WE SHOULD TAKE A LONGER-RANGE VIEW IN
DEVELOPING SINO-JAPANESE RELATIONS
March 25, 1984
Last year the leaders of our two countries made a wise and far-sighted policy decision in Tokyo: to consider and develop Sino-Japanese relations from a long-term point of view. They decided to develop relations through the 21st century and on into the 22nd and 23rd centuries, so that the people of our two countries will be friends forever. This is something more important than all the other issues between us.
If we take a broader and longer-range view, it will be good for our cooperation. The cooperation benefits not just one side but both, the two countries and their people. We are satisfied with the current level of Sino-Japanese relations, and I think both sides are. But I believe Your Excellency will agree that the development of relations still leaves something to be desired and that the non-governmental economic and technological cooperation between our two countries is still very weak. We should appreciate it if all enterprises in your country — large, medium-sized and small — strengthened their cooperation with us. We hope the Japanese government will encourage them to take a longer-range view. China is short of funds, so that it has been unable to develop many of its resources. If they are developed, we shall be able to supply more of Japan’s needs. And if Japan invests in China now, it will benefit greatly in future.
China’s current situation is generally good. The question that has been on our minds during recent years is whether we shall be able to achieve our objective of quadrupling the annual gross value of industrial and agricultural output by the end of the century. It has been five years since we set that objective. Judging from what we have accomplished during those five years, it is likely that we shall reach it. If, by the end of the century, the annual gross value of industrial and agricultural output is quadrupled, and the average per capita GNP reaches US$800, then we shall have a society in which people lead a fairly comfortable life. Realizing this society is what we call Chinese-style modernization. Quadrupling production, attaining a fairly comfortable level of life and Chinese-style modernization are all new concepts we have formed.
The annual gross value of industrial and agricultural output is to be quadrupled in two decades. The first decade will be used mainly to prepare for faster development in the second. The preparations cover four fields: energy, communications, raw and semi-finished materials and intellectual resources. These demand huge sums of money, which is something we don’t have. So we must keep to the policy of opening to the outside world, and we welcome international investment.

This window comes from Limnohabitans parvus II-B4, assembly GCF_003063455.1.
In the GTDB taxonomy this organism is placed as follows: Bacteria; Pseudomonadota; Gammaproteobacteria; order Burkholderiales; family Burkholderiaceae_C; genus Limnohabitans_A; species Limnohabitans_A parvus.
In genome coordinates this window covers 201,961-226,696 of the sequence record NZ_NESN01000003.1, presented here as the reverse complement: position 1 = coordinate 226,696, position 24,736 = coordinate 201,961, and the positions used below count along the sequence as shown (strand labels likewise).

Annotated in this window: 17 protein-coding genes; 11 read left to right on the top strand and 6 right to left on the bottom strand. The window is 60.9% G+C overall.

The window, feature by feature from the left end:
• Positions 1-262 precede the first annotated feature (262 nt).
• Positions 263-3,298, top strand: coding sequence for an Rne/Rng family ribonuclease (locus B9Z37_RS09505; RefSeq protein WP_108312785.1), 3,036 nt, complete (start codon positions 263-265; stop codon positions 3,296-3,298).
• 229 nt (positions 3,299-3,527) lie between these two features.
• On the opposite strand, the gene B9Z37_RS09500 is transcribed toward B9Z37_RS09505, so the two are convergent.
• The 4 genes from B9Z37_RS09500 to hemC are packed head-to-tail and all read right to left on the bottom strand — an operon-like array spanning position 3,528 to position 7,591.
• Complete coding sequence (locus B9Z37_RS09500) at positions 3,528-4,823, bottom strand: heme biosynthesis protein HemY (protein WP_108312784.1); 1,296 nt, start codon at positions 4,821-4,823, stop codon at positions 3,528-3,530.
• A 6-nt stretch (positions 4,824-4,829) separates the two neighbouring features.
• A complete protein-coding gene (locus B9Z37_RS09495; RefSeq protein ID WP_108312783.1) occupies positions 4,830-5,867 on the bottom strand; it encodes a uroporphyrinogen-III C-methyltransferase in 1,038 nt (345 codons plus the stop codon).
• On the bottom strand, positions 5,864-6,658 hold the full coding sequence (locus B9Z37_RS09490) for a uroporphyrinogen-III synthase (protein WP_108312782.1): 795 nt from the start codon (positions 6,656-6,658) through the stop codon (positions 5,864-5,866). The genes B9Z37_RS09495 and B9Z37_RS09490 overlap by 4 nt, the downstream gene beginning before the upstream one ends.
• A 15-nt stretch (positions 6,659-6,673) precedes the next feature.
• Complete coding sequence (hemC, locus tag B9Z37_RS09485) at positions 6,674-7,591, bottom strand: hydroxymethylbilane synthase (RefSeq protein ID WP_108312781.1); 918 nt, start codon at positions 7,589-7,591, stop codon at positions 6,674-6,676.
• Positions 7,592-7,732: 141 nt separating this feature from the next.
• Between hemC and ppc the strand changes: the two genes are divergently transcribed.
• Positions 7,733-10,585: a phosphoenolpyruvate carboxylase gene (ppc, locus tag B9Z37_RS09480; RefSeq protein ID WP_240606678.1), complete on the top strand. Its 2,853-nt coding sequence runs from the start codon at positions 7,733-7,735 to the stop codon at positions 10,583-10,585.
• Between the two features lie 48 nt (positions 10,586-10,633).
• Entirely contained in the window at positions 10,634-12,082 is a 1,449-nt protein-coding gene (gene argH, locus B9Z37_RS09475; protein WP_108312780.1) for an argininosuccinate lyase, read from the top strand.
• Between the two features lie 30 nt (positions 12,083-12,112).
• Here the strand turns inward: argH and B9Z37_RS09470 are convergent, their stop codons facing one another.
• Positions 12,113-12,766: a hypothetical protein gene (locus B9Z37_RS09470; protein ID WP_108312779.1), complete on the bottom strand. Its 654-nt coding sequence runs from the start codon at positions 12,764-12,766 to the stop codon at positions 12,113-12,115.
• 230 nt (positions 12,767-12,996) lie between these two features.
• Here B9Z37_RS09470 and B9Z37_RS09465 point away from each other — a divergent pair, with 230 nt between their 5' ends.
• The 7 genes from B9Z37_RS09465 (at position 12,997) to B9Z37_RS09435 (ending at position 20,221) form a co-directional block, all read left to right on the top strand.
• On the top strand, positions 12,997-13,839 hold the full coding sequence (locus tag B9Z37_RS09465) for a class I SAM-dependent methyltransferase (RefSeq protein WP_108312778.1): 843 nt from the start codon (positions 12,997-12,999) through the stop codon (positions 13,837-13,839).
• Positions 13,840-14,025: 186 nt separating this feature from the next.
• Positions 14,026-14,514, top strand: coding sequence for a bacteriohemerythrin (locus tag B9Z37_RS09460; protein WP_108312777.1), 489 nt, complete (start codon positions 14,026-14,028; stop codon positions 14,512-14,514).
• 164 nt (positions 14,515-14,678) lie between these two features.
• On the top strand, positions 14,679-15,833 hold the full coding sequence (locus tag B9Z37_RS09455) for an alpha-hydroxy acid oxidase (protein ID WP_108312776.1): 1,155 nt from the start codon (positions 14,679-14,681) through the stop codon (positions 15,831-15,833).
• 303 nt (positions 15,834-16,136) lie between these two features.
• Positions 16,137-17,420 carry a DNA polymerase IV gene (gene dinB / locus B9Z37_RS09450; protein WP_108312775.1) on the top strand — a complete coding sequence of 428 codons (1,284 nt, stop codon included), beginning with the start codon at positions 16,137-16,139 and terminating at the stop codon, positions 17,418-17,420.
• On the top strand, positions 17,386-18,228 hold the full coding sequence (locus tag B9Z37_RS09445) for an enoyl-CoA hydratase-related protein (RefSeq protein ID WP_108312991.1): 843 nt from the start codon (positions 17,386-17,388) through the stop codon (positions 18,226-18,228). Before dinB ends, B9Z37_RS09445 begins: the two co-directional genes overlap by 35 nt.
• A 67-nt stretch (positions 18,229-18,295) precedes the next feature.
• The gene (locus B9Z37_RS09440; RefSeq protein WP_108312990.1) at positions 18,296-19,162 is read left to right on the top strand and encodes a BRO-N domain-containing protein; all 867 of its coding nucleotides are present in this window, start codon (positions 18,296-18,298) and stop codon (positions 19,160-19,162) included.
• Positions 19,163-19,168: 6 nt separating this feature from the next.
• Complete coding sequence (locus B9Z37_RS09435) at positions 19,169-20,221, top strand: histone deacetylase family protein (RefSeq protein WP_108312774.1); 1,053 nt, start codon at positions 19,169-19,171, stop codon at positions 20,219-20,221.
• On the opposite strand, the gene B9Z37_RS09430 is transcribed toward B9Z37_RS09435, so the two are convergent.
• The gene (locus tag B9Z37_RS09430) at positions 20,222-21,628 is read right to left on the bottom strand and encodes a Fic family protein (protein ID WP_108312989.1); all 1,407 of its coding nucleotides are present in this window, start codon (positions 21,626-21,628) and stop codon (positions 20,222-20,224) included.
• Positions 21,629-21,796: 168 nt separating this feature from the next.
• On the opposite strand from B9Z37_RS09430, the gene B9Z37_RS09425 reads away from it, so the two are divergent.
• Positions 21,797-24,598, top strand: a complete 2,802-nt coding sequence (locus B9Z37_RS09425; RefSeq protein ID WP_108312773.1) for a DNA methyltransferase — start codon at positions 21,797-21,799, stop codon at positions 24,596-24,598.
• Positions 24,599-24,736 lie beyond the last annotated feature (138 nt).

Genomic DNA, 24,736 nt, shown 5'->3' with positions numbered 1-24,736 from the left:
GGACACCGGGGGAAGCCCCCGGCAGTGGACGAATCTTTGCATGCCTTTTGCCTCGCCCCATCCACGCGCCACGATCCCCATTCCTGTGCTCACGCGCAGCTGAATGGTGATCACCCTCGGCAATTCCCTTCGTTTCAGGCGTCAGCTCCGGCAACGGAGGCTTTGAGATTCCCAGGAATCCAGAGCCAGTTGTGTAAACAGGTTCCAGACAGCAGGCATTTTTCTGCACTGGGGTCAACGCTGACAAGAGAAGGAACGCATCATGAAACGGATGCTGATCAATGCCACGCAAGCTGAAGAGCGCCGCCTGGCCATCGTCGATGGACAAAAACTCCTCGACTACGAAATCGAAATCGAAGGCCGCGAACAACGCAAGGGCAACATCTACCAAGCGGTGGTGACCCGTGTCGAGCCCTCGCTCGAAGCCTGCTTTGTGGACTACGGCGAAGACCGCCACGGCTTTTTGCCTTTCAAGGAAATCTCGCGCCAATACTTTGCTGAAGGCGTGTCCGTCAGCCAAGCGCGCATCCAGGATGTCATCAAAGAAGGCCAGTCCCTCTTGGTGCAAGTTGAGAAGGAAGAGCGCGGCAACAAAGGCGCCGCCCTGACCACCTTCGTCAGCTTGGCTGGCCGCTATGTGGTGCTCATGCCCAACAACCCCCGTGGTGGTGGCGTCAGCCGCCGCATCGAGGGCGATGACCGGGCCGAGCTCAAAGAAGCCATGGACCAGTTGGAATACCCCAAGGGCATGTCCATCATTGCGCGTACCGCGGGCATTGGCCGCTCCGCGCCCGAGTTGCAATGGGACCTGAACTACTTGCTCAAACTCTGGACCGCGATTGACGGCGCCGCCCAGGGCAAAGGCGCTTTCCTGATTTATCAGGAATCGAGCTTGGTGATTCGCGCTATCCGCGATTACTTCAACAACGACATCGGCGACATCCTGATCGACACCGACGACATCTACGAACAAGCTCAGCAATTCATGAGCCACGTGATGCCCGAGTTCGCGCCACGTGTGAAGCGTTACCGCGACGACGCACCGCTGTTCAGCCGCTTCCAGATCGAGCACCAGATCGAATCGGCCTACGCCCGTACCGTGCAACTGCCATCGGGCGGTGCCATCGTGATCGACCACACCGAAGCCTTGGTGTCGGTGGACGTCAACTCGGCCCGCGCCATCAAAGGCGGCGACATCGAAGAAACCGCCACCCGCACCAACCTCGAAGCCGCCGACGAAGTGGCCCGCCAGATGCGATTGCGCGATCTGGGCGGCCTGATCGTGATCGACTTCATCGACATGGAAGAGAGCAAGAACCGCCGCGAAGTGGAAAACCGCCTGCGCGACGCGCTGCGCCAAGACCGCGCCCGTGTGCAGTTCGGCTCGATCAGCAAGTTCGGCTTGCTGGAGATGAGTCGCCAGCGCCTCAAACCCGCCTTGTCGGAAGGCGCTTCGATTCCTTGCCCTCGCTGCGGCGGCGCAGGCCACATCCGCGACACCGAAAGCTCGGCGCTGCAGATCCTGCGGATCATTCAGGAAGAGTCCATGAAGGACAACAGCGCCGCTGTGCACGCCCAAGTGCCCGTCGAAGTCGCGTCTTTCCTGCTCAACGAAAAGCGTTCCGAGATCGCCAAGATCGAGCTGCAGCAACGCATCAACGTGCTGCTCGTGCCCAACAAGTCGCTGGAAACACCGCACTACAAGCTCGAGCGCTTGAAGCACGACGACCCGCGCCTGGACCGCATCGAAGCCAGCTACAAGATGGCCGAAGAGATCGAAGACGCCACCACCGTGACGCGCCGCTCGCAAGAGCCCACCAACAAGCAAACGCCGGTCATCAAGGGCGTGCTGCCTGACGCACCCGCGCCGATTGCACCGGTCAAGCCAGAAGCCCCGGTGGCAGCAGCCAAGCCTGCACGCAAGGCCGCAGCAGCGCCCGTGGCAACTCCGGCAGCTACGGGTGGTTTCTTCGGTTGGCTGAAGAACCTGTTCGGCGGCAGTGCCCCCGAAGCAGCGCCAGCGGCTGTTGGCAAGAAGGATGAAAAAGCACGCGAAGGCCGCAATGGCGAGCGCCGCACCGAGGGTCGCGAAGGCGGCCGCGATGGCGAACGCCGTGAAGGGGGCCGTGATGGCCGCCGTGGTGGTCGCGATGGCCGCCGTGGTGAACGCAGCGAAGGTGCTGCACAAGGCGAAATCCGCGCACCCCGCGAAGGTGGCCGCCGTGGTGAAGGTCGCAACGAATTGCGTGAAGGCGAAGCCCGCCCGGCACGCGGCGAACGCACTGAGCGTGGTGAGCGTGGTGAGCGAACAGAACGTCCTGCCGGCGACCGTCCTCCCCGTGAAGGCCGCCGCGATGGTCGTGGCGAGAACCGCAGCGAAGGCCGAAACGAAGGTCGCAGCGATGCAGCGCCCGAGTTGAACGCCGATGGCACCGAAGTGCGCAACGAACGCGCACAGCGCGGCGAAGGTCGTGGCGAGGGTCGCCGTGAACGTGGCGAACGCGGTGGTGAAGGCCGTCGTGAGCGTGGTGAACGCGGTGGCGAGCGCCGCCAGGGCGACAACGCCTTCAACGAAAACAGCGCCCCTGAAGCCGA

As for my personal experience, I am in the group picture you have seen on exhibition in the Chairman Mao Memorial Hall, which was taken in Paris when I was only 19. I joined the revolutionary ranks at 18, and all I wanted was to make the revolution succeed. I have been through many ordeals. I came back from the Soviet Union in 1927, and at the end of that year I became Secretary-General of the Central Committee of the Chinese Communist Party. I was 23 at the time and didn’t have any competence or knowledge to speak of, but I managed. At 25 I led the Bose Uprising in Guangxi and helped establish the Seventh Army of the Red Army. After that I was in the army until the end of the War of Liberation. As for what happened to me after the founding of the People’s Republic, you know about that: first I became a high-ranking official and then I had to go “live in the cowshed”.
You asked me what pleased me the most and what saddened me the most. The happiest time in my life was the three years of the War of Liberation. We were poorly equipped then, but we kept winning battles. We won those victories in spite of being weaker and outnumbered. I was also happy about all the achievements we scored after the founding of the People’s Republic. There were some mistakes for which I am also to blame, because I was not a junior cadre but a leading cadre — beginning in 1956, I was General Secretary of the CPC Central Committee. At the time seven portraits were hung everywhere in China as a sign of respect, and mine was one of them. So I was responsible for both the Party’s achievements and its mistakes before the “cultural revolution”. We should not attribute all the mistakes we made at the time to Chairman Mao. So far as the “cultural revolution” is concerned, that is quite another matter. The saddest period I went through is, of course, the “cultural revolution”. As a matter of fact, even though I was in difficult circumstances, I always believed that things would change. A few years ago some foreign friends asked how I was able to survive that period. I told them that it was simply because I was optimistic. That is why I am still in good health. If you are worrying all the time, how can you get through the days? After the downfall of the Gang of Four, I came back to work. I believe that in the seven years since 1977 I have not made any major mistakes. But how well have I done really? Let’s leave that question to history!
(Excerpt from a talk with Prime Minister Yasuhiro Nakasone of Japan.)